Off-road racing vehicles
Industry: Consumer & Lifestyle
Products: Off-road racing vehicles
Founded by Navy engineer Jim Julson in 1975, Jimco Racing has evolved from crafting hobby-level, one-off race cars into to an award-winning one-stop shop for professional racing teams.
Pierce, who bought Jimco in 2018 from the Julson family, has been around the off-road racing industry for decades. He's owned other race component manufacturing businesses that were suppliers to Jimco, such as MasterCraft Safety and Impact Racing Products. Pierce is also an Off-Road Motorsports Hall of Fame inductee for his innovations and commitment to safety in off-road motorsports, and also developed mass-production methods for welding titanium golf club heads and aerospace components.
Pierce's experience isn't just in fabrication and safety equipment, however; he's also a competitor racing a Trophy Truck (a 900-horsepower, tube-chassis, off-road racing machine).
"There's a little area here in East County San Diego, out in Santee, that's like the 'Gasoline Alley' of off-road racing," he says. "It's pretty hard to be born and raised in this area without being involved in off-road racing in some fashion. When I started my first company back in 1981, I was literally about a block and a half away with my welding shop."
While the company builds complete, ready-to-race vehicles that can sell for about $500,000, 20 percent of the company's business is also as a supplier of various racing parts and equipment that it manufactures. "The bulk of our business is probably about 80 percent fabrication, the building of off-road race trucks and race cars," says Pierce. "For the most part, we are delivering turnkey vehicles that are ready to race. We do have some customers that are also fabricators that want to finish up and put their own engine, transmission, electronics, and do the final finish work for themselves. We do that for a few, but we won't do that for just anybody. At the end of the day, it still has to be a Jimco vehicle, and because it has our name on it, we want to have control of what the end product is like."
A skilled staff of engineers, mechanics, welders, and more are a necessity in this niche manufacturing field. "It's kind of a two-edged sword," says Pierce. "The good thing is that we probably have a larger pool of those type of people here in Southern California than elsewhere because this is the home of off-road racing. But with that, you also have more competition for those particular people. We'll take somebody who's been through some basics, knows how to use tools, and has some basic fabrication experience, whether they've gone through fab school or they've worked at some other type of high-end fabrication company. If they can bend tubing, understand geometry, and things like that, we can train them. It's like anything else, it's about having that will to work. It makes all the difference."
Most of the metals that Jimco uses are sourced locally in Southern California, while fiberglass and component parts are often brought in from other states or countries to get them direct. "When you're in business, you're going to negotiate everything and try to go direct as much as you can, so that you can avoid the two-step or three-step distribution process," says Pierce. "When you're dealing with building a $585,000 Trophy Truck, $300,000 of that cost is in outside components, so you certainly don't want to be paying retail, no matter what is. You want to be negotiating what your discounts will be and what your margins will be on each piece."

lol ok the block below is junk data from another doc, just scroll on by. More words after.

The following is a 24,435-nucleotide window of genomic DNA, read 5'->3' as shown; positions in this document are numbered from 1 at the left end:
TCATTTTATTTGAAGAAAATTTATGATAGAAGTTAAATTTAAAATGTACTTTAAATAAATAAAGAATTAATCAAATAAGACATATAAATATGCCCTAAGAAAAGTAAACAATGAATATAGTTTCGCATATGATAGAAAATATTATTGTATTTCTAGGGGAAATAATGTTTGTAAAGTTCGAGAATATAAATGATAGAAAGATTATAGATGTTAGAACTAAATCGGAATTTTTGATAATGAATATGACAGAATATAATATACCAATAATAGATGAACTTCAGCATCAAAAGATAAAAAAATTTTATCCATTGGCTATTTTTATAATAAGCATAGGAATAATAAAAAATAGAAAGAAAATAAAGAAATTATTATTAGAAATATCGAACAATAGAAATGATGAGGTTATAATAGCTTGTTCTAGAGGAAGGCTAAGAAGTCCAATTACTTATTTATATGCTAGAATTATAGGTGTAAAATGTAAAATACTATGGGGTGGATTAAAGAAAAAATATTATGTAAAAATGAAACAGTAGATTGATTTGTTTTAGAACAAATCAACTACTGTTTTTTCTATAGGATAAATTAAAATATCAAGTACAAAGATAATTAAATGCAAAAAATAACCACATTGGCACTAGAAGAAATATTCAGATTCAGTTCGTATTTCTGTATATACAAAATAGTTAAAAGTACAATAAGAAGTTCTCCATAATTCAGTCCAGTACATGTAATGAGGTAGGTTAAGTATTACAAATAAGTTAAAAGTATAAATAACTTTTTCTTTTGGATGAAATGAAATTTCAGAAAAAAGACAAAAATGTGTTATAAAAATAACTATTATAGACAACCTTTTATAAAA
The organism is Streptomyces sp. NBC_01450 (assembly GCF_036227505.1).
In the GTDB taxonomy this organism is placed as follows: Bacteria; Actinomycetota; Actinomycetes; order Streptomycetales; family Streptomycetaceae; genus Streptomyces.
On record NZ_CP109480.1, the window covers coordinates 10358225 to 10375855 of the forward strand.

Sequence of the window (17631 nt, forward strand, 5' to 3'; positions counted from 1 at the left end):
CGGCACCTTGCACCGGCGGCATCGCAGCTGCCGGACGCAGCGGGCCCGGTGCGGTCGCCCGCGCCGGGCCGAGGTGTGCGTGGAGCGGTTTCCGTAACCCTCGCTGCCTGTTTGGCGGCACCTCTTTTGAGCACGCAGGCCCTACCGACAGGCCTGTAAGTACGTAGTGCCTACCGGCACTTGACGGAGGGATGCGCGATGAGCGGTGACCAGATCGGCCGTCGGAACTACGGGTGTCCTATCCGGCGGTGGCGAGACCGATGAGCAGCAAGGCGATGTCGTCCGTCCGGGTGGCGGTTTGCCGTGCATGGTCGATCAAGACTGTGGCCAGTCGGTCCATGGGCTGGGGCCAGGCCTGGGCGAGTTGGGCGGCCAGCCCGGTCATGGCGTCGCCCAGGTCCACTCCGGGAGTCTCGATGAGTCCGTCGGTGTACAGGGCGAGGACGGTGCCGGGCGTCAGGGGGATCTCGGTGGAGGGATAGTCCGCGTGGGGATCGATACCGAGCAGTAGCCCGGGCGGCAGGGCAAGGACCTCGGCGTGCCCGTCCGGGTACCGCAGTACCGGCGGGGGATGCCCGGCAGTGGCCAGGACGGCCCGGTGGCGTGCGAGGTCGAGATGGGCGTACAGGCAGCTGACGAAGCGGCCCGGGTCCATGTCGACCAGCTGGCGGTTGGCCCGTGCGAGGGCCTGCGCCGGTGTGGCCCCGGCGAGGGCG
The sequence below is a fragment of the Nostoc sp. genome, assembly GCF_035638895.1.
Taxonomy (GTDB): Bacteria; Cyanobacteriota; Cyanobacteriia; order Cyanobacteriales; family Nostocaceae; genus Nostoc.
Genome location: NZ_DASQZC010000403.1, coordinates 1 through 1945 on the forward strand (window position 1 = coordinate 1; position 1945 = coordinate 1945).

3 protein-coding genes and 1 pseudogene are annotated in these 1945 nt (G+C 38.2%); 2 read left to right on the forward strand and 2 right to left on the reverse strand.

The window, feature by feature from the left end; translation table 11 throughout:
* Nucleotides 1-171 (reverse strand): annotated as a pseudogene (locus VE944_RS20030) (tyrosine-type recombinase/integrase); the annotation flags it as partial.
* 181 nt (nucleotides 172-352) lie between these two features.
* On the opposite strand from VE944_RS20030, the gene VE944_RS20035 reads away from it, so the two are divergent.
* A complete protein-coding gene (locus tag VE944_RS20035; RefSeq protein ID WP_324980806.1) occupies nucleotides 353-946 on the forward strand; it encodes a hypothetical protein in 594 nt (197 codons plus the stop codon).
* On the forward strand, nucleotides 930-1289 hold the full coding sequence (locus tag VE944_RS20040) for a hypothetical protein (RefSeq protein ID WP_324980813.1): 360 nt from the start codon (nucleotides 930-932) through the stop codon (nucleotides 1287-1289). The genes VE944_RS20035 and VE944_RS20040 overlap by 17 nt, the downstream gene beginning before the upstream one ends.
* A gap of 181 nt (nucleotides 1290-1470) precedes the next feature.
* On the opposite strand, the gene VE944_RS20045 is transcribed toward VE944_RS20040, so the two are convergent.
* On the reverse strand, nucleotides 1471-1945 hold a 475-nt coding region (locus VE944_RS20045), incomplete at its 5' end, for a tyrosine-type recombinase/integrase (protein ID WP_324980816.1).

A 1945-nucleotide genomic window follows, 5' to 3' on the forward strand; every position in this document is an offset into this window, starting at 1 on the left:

Managing the build of a high-dollar vehicle build is a unique part of this manufacturing business, he adds. "This one by far has the most difficulty with cash flow, because you are funding a half-million dollar vehicle, and you're putting up all the money up front. You've always got six or eight of them in the works with $300,000 worth of components in each of those vehicles. Add in labor, and the fact that you're not turning one out every day, the realization is that my cash flow is more critical than any other business I've been in."
According to Pierce, the knowledge base and the history that Jimco has in designing and building race cars gives them the edge over the competition. "We take everything that we've learned over forty years of experience and transfer it down. I've been fabricating and building parts basically my whole life, and I would say our history, heritage, and knowledge base exceeds most other companies doing this. It also always comes down to customer service. We always take care of the customer and make sure they're getting what they need."
Challenges: "Jimco has a lot of competition," says Pierce. "They are actually building some pretty good vehicles, but I've always felt that competition is good."
Opportunities: "It's a great time to be in the off-road racing business," says Pierce. "People often talk about the golden era when the factories [for Ford and Chevy] were here. But at that time you didn't have 45 $500,000 vehicles, all self-funded, at a race like you do now. NASCAR is struggling, NHRA is struggling, but there's continued growth in off-road. The addition of UTVs has also brought off-road racing to more people."
Needs: "We need to develop new cars and trucks, and want to expand the retail side of it," says Pierce. "With my background, I want to keep advancing off-road safety and promote off-road motorsports."